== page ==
"He passed away when I was 15 and I’ve always felt like he’s been a guiding light in my life.

“He was always my biggest supporter so I feel like that would make a lot of sense, and then looking at the future – my children make me want to be the best I can be and make me think about doing more things in the future so that I can share that with them.

"So I think it’s also about a future guiding light.”

Katherine has also coached young singers in her spare time. “I’ve always got my eyes open for new talent,” she noted, “and I think that’s so important.

"Plácido Domingo does so much for young singers – he has these opera competitions... so even when I would go and sing with him, we would be in Korea or something and he would say, ‘Let’s go and study together’, and he would coach me.”

In 2005, Katherine memorably treated the crowd in Trafalgar Square and the audience watching at home to renditions of wartime favourites such as (There’ll Be Bluebirds Over) The White Cliffs of Dover, A Nightingale Sang in Berkeley Square and We’ll Meet Again at the 60th anniversary celebrations of VE Day.

Looking on was Dame Vera Lynn, who joined Katherine on stage, although she didn’t sing.

“I was always in awe of her and the work that she’s done,” said Katherine. “I met her for the first time when we did the VE Day concert.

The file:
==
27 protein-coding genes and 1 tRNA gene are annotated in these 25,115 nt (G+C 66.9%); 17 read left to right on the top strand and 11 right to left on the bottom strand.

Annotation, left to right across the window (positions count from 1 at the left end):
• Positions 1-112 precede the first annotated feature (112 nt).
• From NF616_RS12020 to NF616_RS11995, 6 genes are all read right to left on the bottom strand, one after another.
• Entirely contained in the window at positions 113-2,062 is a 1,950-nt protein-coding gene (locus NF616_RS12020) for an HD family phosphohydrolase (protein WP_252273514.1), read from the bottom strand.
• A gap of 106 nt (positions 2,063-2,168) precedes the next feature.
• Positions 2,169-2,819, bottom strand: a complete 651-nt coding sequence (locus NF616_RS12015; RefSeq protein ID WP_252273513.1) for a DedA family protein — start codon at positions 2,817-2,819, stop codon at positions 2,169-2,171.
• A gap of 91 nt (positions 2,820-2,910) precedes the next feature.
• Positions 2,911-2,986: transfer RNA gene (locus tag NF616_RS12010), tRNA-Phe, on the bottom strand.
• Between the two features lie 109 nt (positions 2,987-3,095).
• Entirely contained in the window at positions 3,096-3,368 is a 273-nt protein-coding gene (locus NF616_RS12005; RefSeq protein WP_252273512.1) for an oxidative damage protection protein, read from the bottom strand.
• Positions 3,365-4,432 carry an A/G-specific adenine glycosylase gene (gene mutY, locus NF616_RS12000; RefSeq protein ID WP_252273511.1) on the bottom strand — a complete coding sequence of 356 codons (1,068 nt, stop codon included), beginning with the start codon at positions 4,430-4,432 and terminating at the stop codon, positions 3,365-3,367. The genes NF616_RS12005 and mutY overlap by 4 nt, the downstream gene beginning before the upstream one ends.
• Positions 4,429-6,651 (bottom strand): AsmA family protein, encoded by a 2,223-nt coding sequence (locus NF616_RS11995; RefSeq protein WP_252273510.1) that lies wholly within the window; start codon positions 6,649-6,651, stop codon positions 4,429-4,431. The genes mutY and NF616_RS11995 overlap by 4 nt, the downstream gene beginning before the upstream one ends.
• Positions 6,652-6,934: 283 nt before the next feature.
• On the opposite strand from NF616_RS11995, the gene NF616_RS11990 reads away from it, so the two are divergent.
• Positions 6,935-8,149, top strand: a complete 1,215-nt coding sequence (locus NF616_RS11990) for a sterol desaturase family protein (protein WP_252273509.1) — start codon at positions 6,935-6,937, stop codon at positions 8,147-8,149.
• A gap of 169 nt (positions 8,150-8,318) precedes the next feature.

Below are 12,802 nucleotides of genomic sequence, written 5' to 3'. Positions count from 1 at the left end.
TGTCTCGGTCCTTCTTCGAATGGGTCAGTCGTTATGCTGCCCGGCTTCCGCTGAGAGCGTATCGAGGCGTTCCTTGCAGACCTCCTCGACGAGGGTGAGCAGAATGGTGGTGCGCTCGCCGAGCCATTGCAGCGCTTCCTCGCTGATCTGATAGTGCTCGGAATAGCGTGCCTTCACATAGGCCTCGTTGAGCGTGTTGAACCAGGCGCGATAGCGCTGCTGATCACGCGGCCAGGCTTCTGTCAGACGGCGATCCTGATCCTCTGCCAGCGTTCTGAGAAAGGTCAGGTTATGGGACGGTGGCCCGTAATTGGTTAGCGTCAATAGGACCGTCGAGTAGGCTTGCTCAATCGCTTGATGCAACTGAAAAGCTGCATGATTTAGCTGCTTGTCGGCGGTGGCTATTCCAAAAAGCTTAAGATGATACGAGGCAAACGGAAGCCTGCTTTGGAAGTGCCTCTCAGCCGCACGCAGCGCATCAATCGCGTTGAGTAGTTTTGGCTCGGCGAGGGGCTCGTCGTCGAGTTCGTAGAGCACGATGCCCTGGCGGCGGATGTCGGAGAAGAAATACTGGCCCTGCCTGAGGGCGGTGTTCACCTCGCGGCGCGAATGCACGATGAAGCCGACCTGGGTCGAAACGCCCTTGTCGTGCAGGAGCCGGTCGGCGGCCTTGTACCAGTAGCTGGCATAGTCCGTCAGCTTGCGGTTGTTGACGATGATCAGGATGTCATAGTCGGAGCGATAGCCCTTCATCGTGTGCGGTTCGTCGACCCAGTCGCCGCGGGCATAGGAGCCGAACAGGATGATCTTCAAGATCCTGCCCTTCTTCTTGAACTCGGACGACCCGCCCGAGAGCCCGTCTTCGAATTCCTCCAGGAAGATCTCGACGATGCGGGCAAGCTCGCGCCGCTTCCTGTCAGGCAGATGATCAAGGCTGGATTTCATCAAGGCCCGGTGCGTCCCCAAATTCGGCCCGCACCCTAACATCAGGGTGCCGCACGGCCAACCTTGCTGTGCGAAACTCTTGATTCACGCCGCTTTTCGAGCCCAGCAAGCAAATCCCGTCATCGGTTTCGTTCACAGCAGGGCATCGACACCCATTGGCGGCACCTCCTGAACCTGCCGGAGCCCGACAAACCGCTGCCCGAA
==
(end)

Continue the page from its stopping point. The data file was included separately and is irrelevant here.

"We talked afterwards and she said, ‘You really should go out and sing to the troops’. She shared with me some of her stories and we’ve become very friendly over the years.”

Katherine looks back on some of her encounters with the Queen.

“She’s just very funny. I think she has a great sense of humour and a quick wit, and my family are huge fans of the royal family.

“I grew up with my nana and my mother talking about them, so whenever I’ve been lucky enough to be asked to go and perform for them, it’s always been a real honour and something that I have treasured in terms of memories.”

An Evening with Katherine Jenkins UK tour will be at the Cambridge Corn Exchange on Wednesday, May 15 at 7.30pm.

Tickets: £32.50-£168.

All tickets include a £3 booking fee.

Box office: cornex.co.uk.